Project Canterbury

The American Priest at Work
A Symposium of Papers

Edited by the Rev. Edward Macomb Duff, A.M.,
Rector of St. Thomas' Church, Buffalo, N.Y.

Milwakuee: The Young Churchman, 1900.
London: Sampson Low, Marston & Co., 1900.

Chapter VI.
The Priest and the Vestry; or, The Stewardship of Temporalities
By the Rev. Henry Tatlock
Rector of St. Andrew's Church, Ann Arbor, Mich.

[The following Paper is a revised form of a Paper entitled The Office of the Rector, which was read before the Southern Convocation of the Diocese of Michigan, and printed by the Convocation for distribution in the diocese.]

WHAT duties belong to a settled clergyman in the matter of the temporalities of the Church?

To obtain true views on this subject, it is necessary to distinguish between the priest and the rector, and between the congregation and the parish. A priest of the Church who is the rector of a parish has two distinct offices to fulfil. He stands in two different relations to the people to whom he is to minister. As priest he is the pastor of the congregation; as rector he is the head of the parish. The congregation is the local Church. It is a spiritual body, existing for the purpose of nourishing the Christian life of its members and of giving the knowledge of Christ to those who are without it or who have it imperfectly. The parish is a corporation, a society having a legal status, and existing for the purpose of holding certain properties and of managing the financial concerns of the congregation.

The work of the priest is spiritual. He is the minister of souls. In this capacity he knows no such thing as the parish or corporation. His work would be the same if no such corporate society existed. In his conduct of the public services of the Church, and in his private ministra-tions among his people, he serves the flock not as rector, but as priest and pastor. The parish with its rector is not an absolute necessity. The congregation may exist without it. The priest and pastor may gather and feed the flock of Christ without a rectory, or parish building, or church edifice owned by the society. St. Paul could do his work in the house of Justus or in the school of Tyrannus, as well as in the Jewish synagogue. He was never a rector. And throughout the centuries zealous and devoted men have followed the example of the first great missionary, and carried the Church from house to house, from city to city, from country to country, from continent to continent, without church buildings to preach in or vestries to pay their salaries.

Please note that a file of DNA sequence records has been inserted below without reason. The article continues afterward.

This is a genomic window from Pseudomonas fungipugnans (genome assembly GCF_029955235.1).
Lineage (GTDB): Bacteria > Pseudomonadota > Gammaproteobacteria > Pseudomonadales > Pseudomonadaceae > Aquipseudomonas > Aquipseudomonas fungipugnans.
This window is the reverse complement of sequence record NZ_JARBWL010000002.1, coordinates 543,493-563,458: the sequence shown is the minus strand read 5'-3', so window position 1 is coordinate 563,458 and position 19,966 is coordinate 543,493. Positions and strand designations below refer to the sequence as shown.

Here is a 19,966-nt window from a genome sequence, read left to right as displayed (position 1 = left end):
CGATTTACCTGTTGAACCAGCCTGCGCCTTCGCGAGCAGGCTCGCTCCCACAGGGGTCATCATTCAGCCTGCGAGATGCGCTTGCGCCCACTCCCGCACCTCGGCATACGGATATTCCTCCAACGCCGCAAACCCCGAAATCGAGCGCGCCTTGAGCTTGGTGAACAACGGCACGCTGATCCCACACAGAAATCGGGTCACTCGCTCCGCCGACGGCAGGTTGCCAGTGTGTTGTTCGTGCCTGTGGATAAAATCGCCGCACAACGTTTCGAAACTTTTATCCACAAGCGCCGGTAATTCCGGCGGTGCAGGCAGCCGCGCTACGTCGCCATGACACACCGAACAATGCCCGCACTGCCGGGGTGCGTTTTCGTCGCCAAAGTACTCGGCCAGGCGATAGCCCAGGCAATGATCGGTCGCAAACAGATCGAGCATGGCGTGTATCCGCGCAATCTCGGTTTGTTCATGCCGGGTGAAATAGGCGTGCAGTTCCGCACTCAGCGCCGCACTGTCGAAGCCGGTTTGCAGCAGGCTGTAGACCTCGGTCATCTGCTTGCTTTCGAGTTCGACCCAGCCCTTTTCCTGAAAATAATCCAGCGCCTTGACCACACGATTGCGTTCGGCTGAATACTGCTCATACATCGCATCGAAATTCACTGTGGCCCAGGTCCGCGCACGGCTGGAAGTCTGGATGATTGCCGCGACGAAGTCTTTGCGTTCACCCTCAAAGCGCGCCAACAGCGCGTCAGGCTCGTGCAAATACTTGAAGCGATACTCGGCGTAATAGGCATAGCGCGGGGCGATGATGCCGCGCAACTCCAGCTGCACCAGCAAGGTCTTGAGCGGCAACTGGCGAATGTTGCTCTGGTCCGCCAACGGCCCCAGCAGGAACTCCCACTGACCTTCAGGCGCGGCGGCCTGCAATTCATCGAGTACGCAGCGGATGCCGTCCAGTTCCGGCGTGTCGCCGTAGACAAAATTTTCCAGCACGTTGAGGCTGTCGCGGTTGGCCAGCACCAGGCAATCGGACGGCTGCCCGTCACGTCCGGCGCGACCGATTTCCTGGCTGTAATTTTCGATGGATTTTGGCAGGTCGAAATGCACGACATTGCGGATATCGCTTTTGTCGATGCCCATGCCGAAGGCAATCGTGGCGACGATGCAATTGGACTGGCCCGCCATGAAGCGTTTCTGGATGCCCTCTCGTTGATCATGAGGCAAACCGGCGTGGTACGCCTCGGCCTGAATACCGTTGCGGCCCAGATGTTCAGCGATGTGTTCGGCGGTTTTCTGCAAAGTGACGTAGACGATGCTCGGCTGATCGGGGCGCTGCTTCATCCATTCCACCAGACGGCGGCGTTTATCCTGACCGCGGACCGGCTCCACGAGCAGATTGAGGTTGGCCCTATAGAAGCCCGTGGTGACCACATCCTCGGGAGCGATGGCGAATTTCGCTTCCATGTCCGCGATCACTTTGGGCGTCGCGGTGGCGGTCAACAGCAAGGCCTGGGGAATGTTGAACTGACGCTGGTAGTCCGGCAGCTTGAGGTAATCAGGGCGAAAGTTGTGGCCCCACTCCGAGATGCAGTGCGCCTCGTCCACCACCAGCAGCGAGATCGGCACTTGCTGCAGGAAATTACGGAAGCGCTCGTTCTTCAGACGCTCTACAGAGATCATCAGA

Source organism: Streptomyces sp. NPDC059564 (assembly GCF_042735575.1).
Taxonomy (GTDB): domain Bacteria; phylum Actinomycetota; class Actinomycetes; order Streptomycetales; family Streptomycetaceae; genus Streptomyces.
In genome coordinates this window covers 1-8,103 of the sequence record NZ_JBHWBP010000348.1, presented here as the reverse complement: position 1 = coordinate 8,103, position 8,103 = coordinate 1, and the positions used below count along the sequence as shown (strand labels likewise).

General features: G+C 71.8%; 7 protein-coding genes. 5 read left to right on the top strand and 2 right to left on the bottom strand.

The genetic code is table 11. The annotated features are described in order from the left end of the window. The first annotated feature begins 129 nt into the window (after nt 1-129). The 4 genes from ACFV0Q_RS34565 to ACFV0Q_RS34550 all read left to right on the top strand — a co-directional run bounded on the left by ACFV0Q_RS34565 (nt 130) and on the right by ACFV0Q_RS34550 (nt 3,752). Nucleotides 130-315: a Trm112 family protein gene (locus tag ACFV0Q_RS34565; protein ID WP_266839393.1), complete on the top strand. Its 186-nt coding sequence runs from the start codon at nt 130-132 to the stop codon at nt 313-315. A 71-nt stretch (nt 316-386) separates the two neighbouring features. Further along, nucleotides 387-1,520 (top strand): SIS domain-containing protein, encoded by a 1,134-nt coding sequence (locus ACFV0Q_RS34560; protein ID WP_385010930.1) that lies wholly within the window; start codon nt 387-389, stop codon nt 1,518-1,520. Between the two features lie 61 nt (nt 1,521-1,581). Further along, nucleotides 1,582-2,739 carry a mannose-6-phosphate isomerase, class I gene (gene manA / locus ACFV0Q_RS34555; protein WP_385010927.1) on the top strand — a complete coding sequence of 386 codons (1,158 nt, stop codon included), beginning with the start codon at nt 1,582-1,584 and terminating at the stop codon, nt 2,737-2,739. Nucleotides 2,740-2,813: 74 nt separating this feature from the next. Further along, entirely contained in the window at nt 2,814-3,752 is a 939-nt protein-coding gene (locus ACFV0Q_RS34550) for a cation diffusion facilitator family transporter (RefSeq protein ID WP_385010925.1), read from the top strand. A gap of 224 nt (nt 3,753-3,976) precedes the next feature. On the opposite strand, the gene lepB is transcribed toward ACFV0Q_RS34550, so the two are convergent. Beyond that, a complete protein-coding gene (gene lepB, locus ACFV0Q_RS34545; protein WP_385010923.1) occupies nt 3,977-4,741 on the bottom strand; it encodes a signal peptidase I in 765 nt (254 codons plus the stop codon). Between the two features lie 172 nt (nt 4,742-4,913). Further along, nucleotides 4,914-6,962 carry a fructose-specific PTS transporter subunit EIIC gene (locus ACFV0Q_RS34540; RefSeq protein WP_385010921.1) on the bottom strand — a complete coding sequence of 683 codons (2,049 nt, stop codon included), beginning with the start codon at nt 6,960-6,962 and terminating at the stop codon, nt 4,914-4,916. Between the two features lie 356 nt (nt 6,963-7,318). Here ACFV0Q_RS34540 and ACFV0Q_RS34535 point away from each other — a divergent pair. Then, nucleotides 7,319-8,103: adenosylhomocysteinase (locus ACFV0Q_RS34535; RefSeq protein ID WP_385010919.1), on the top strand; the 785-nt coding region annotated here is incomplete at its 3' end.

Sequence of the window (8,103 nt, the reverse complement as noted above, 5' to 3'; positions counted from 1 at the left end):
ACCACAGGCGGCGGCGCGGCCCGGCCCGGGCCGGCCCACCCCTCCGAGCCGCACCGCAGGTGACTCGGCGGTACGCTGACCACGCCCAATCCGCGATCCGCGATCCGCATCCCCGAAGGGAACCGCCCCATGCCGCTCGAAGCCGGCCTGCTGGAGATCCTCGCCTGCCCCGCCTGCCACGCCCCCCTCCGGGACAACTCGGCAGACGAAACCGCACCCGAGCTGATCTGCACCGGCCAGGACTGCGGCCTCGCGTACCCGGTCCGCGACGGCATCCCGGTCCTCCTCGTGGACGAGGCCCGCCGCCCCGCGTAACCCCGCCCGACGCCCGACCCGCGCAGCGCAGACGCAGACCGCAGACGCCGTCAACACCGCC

The parish, with its property, is not a necessity. The congregation is before the parish; the priest and pastor is before the rector. The parish is merely an instrumentality designed to aid the congregation, or local Church, in the performance of its several functions. It is a means to an end.

But while the parish is not a necessity, while the Gospel may be preached and the Church may be established without such an organization; yet for the maintenance of the Church, for her growth and expansion and the effective prosecution of her work, the agencies which are provided by the parish are a means of high value; for her complete well-being and the development and exercise of her fullest power, they are, in fact, a necessary means. A settled ministry, which allows the priest to live among his flock and devote his whole time and strength to their spiritual up-building, church edifices which are set apart for the worship of God and the religious training of His people, edifices, indeed, which, in beauty and grandeur, express the love and gratitude of Christian believers to tin Giver of all good gifts, and declare to the world that the interests of religion are the highest and most important of all the concerns of human life, these and other auxiliary institutions which, practically, with us, only a well-organized parish can provide, are necessary instrumentalities for the full nurturing and true expression of the Church's life.